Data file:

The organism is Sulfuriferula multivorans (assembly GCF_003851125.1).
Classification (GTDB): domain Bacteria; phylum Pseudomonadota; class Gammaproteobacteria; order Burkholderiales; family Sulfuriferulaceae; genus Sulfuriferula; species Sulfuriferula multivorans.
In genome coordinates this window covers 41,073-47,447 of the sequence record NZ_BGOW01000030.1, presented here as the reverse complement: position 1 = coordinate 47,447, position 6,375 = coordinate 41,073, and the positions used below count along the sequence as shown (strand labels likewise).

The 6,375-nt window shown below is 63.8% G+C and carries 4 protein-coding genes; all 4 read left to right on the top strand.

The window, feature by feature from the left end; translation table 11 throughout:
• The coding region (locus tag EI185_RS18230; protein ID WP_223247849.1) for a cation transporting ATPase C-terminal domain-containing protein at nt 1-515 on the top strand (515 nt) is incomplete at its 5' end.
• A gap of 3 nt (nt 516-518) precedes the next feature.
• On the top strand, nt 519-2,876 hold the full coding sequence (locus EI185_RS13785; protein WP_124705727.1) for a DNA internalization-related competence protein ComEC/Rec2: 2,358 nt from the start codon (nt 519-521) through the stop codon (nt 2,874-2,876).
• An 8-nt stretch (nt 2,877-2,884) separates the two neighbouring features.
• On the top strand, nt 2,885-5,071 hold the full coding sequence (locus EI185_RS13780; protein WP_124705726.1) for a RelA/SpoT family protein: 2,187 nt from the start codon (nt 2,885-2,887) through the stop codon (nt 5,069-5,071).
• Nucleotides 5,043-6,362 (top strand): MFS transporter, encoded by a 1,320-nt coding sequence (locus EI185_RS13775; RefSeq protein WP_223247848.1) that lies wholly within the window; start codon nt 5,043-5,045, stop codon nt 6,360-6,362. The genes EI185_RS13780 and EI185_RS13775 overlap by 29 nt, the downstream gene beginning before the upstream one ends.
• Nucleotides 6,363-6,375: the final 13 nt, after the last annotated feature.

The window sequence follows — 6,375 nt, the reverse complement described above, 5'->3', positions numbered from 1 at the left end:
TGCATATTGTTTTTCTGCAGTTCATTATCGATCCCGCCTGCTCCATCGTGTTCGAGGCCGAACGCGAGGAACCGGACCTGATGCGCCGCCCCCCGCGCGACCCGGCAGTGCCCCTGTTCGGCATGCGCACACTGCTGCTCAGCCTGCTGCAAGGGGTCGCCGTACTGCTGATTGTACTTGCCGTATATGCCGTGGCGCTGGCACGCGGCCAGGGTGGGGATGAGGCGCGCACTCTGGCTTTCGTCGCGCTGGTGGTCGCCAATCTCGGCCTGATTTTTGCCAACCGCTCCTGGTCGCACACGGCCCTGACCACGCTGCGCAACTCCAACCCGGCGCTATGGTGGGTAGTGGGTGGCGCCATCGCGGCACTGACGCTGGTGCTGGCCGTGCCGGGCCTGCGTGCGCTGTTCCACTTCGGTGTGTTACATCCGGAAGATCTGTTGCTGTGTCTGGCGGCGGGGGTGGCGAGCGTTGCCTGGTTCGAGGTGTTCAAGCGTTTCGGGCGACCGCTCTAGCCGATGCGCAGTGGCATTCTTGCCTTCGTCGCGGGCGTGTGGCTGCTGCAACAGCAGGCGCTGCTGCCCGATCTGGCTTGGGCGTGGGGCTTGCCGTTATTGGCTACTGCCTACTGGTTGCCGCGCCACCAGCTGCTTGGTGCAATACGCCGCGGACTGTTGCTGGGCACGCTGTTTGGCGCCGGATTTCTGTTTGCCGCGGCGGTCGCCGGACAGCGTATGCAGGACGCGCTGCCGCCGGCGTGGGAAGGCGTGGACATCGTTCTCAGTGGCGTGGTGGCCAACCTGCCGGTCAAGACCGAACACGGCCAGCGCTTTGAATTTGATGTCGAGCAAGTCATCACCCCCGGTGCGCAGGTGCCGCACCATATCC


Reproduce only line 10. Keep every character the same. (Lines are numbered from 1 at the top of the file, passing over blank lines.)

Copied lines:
• On the top strand, nt 2,885-5,071 hold the full coding sequence (locus EI185_RS13780; protein WP_124705726.1) for a RelA/SpoT family protein: 2,187 nt from the start codon (nt 2,885-2,887) through the stop codon (nt 5,069-5,071).